Worldwide ‘Open Farm Days’ comes to Nor-Bert Farms

Local dairy hosts ‘open farm’ to show robotic system
BREMEN — There are robots that assemble things in factories, robots that perform surgery and robots have even found their way into the milking industry.
That’s why Nor-Bert Farms (7081 1B Road) in Bremen, is opening its doors to the public for an “open farm” event to demonstrate the Lely Astronaut A4.
The dairy farm, begun with six cows in 1945 by Norman and the late Bertha Krathwohl was named after both the owners and was later managed by their daughter Deb and her husband Roger Dankert. Now Norman also can call his grandchildren his co-workers as Jeremy Dankert and sister Jennifer (and her husband Monty) Freeman do their part on the family dairy farm. Someday Jennifer’s children Dalton, Dillon and Breanne may take on the task but for now, its taken care of by the adults and their robots.
The Netherlands-based company Lely was started by Cornelis and Arij van der Lely, brothers that grew up on a farm, brainstorming ways to alleviate their hard labor. They came up with fertilizer spreaders and power harrows to make the job a little easier and in turn, the second generation of brothers, (Cornelius’ sons) Olaf and Alexander van der Lely (now the company CEO) brought robotic milking to the dairy world in 1992.
“My father didn’t really want to hear about it at first,” explained Deb Dankert. “We had visited the family our son went to stay with during an FFA trip in the Netherlands and they showed us their robot in 1999. I had done a lot of research on it but we couldn’t win him over.”
She kept her eye on the progression and collected data from dairy farmers that were using the technology and then read the story of a farm in Pennsylvania on the forefront of bringing it to the states. That data and persuasion of Roger and Deb and a change of heart later brought Krathwohl to give his blessing that the latest in dairy farming advancement be brought to his farm.
Now one of three dairies in the state using the revolutionary system (and owning three of the 15,000 sold in the world), Nor-Bert Farms regularly sees visitors from all over the country and often from other parts of the world who want to tour and see what the robotic machines can do.
The United States began bringing robots into the industry in 2000 and in Bremen, they have been doing the job since 2012.
“We just had our two-year anniversary Aug. 10,” explained Dankert. “We ‘parlour-milked’ before but this has made such a difference. … We have three (Astronauts) and they’ve replaced two people milking two times a day at six hours each time.”
And the 140 milking cows seem to enjoy it just as much. “They can come and go as they please,” Dankert explained. “It is much less stressful for them and happy cows are good-milking cows.”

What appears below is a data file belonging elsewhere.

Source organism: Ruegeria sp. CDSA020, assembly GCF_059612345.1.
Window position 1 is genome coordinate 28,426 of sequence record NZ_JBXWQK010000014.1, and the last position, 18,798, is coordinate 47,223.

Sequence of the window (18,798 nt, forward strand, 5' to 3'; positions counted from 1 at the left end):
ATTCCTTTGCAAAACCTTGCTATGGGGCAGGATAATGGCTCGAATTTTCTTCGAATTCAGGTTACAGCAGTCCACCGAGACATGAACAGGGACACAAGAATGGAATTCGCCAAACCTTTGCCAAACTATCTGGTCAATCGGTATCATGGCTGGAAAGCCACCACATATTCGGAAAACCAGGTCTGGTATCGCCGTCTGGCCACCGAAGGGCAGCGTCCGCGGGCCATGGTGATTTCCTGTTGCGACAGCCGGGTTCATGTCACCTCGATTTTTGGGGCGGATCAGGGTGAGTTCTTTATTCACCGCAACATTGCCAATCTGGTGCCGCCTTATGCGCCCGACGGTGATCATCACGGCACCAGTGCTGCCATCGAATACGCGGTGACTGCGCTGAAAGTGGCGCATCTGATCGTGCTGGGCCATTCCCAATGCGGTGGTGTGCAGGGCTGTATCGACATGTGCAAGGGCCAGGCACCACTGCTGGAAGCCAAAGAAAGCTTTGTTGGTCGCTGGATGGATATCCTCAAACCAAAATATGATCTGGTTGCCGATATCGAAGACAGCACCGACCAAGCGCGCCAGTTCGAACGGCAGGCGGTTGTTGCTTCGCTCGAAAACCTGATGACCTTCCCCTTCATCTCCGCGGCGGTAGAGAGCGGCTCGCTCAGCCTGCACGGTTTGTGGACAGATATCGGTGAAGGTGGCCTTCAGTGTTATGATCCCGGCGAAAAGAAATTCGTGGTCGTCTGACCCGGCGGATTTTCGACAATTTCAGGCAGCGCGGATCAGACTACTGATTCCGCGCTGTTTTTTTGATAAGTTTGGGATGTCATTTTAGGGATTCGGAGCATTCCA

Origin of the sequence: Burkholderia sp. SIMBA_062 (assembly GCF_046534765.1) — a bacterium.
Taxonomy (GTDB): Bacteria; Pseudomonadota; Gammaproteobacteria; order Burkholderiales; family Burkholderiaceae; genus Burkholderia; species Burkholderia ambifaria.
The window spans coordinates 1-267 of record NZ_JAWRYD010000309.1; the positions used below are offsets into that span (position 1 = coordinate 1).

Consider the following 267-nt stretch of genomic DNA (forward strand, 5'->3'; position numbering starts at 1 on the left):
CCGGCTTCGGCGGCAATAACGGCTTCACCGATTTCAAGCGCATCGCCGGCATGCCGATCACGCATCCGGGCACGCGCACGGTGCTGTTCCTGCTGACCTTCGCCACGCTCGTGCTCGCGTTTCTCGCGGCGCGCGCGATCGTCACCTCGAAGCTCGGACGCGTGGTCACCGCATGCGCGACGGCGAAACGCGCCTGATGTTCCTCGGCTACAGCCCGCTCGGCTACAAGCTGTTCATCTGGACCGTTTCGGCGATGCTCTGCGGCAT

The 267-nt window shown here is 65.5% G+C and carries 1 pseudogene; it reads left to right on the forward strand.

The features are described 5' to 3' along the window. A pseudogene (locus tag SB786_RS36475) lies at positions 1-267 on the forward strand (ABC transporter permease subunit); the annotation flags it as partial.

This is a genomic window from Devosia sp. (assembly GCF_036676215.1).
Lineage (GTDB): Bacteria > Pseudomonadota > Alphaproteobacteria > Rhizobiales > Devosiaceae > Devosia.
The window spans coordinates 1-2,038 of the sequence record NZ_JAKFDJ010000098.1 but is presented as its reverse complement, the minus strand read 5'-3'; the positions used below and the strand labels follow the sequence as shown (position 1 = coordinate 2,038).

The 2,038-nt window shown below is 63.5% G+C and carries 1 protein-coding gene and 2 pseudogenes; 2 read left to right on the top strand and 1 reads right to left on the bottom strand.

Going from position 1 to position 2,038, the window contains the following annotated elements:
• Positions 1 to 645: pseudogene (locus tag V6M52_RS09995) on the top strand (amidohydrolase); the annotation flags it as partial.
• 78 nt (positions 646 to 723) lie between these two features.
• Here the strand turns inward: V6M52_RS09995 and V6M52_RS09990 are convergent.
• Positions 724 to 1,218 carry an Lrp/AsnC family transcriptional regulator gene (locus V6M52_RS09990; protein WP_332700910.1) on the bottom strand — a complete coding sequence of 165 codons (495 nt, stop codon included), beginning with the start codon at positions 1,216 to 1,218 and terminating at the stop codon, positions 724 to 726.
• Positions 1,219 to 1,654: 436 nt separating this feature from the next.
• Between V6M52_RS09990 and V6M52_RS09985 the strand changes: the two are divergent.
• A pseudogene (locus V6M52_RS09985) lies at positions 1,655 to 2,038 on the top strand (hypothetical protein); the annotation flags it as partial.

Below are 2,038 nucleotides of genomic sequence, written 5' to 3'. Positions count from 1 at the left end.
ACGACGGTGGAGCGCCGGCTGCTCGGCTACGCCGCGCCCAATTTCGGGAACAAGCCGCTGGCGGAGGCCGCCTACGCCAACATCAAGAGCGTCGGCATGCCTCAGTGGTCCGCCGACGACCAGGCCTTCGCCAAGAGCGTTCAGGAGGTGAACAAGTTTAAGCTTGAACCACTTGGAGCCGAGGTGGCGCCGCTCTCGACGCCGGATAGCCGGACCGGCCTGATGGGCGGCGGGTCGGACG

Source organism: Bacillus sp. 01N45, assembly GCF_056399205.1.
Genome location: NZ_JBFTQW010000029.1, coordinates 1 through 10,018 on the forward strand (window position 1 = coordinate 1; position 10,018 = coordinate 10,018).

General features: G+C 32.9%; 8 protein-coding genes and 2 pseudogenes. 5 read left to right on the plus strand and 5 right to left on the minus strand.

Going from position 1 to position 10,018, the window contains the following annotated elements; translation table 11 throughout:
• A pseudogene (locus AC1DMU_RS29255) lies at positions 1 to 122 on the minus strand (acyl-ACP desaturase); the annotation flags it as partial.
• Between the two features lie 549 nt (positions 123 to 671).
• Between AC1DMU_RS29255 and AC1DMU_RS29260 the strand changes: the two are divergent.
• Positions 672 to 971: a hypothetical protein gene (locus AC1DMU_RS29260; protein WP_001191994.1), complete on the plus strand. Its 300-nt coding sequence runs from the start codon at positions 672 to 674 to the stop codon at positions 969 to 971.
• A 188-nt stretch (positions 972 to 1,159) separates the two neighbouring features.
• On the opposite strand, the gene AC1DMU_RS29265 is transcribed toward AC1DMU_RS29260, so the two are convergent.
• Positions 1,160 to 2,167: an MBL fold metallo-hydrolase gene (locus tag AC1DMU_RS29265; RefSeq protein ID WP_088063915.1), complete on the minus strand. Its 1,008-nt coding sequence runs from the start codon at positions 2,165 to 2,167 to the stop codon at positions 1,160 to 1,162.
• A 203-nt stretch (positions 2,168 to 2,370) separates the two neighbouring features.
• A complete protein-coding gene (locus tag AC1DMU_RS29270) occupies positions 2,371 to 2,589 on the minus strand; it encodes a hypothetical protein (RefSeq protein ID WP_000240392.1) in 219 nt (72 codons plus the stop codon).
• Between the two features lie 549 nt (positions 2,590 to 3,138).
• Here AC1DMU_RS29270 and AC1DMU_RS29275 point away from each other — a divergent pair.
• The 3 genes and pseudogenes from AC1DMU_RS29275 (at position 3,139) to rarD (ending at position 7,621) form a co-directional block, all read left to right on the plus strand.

The robotic system includes a swinging trough system which is offered to the cow after she enters the walkthrough I-flow concept. While enjoying the “candy” — or better-flavored food — the machine reads her identification collar to determined which it is and then notes when she last milked. If she did recently and has not had the time to be able to offer more, it does not milk, but moves the trough away. With no business there, the cow walks through the open “door” in front of them which then closes when another (ready and able) cow steps into the gated area and begins feeding on the treat prior to its milking.
“Sometimes they are waiting in line,” said Dankert. “Other times one will try to come back before it’s her time but the machine will know and she won’t get offered any more ‘candy.’”
If a cow is recognized as being ready to give milk, the swinging doors close at both ends and a robotic arm with laser-guided suction cups positions underneath the animal. The lasers determine quickly and one-by-one the height and distance of each teat which allows for accuracy and less stress on the animal. Before the cups align and attach themselves jets of a water and peroxide solution wash the udder and teats, then small brushes spin while massaging the area before air is dispersed, drying them for the milking process.
The milking itself takes about four minutes and when it is determined that they have given what they can the trough swings away and the door again opens allowing for the animal to exit and go about their day — the process of which can be watched the entire time. The milk goes through tubes, into a large glass bottle, then through pipes taking it across the barn, filtering and cooling it before it is deposited into a large tank, which is later taken from by a dairy tanker operator.
“We get an average of 93 pounds of milk per cow each day,” Dankert explained. “Some of them are milked six times a day, it all depends on the cow.”
But the robotic machines don’t do it all, humans have the ultimate control and read the data regularly to best manage the herd. And while they robots may not do it all, they do clean the entire system and themselves, several times a day.
“It is a huge labor-saver,” explained Dankert of the robotic system. “It makes for happier cows which produce better quality milk, and higher milk production with lower operating costs.”
The “open farm,” hosted by Lely distributor KAEB Sales Inc. Wakarusa, and the Dankerts will take place Saturday, Sept. 1 from 10 a.m. to 4 p.m. Nor-Bert Farms is located just south of U.S. 6 behind the Indiana State Police Post on Miami Road. To learn more call 574-862-2777 or visit www.lely.com online or visit “Meet Nor-Bert Farms” on YouTube.